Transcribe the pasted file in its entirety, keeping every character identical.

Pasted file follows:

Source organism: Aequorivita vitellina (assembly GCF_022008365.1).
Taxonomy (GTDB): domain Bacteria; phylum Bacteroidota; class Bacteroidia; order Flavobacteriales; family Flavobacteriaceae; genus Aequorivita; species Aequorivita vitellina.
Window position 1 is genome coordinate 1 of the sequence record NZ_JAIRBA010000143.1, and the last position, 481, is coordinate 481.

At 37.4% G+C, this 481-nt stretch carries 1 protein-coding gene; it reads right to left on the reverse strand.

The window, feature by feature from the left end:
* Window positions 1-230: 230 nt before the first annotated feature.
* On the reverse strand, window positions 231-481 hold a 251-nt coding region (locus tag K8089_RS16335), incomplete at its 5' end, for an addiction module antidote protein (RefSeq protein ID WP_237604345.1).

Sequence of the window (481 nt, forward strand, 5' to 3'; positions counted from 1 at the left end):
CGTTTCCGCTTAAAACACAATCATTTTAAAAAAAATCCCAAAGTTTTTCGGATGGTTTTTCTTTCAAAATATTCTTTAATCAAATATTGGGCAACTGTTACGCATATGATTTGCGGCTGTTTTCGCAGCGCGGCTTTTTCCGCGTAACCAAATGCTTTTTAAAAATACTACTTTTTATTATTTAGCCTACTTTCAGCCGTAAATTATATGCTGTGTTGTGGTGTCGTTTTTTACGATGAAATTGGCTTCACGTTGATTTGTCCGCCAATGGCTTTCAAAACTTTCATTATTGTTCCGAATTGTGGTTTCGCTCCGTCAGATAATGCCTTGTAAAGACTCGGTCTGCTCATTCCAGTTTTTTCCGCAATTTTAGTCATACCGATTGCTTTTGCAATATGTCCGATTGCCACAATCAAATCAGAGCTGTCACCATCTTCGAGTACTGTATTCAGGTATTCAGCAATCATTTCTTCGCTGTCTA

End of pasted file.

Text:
Source organism: Aequorivita vitellina (assembly GCF_022008365.1).
Taxonomy (GTDB): domain Bacteria; phylum Bacteroidota; class Bacteroidia; order Flavobacteriales; family Flavobacteriaceae; genus Aequorivita; species Aequorivita vitellina.
Window position 1 is genome coordinate 1 of the sequence record NZ_JAIRBA010000143.1, and the last position, 481, is coordinate 481.

At 37.4% G+C, this 481-nt stretch carries 1 protein-coding gene; it reads right to left on the reverse strand.

The window, feature by feature from the left end:
* Window positions 1-230: 230 nt before the first annotated feature.
* On the reverse strand, window positions 231-481 hold a 251-nt coding region (locus tag K8089_RS16335), incomplete at its 5' end, for an addiction module antidote protein (RefSeq protein ID WP_237604345.1).

Sequence of the window (481 nt, forward strand, 5' to 3'; positions counted from 1 at the left end):
CGTTTCCGCTTAAAACACAATCATTTTAAAAAAAATCCCAAAGTTTTTCGGATGGTTTTTCTTTCAAAATATTCTTTAATCAAATATTGGGCAACTGTTACGCATATGATTTGCGGCTGTTTTCGCAGCGCGGCTTTTTCCGCGTAACCAAATGCTTTTTAAAAATACTACTTTTTATTATTTAGCCTACTTTCAGCCGTAAATTATATGCTGTGTTGTGGTGTCGTTTTTTACGATGAAATTGGCTTCACGTTGATTTGTCCGCCAATGGCTTTCAAAACTTTCATTATTGTTCCGAATTGTGGTTTCGCTCCGTCAGATAATGCCTTGTAAAGACTCGGTCTGCTCATTCCAGTTTTTTCCGCAATTTTAGTCATACCGATTGCTTTTGCAATATGTCCGATTGCCACAATCAAATCAGAGCTGTCACCATCTTCGAGTACTGTATTCAGGTATTCAGCAATCATTTCTTCGCTGTCTA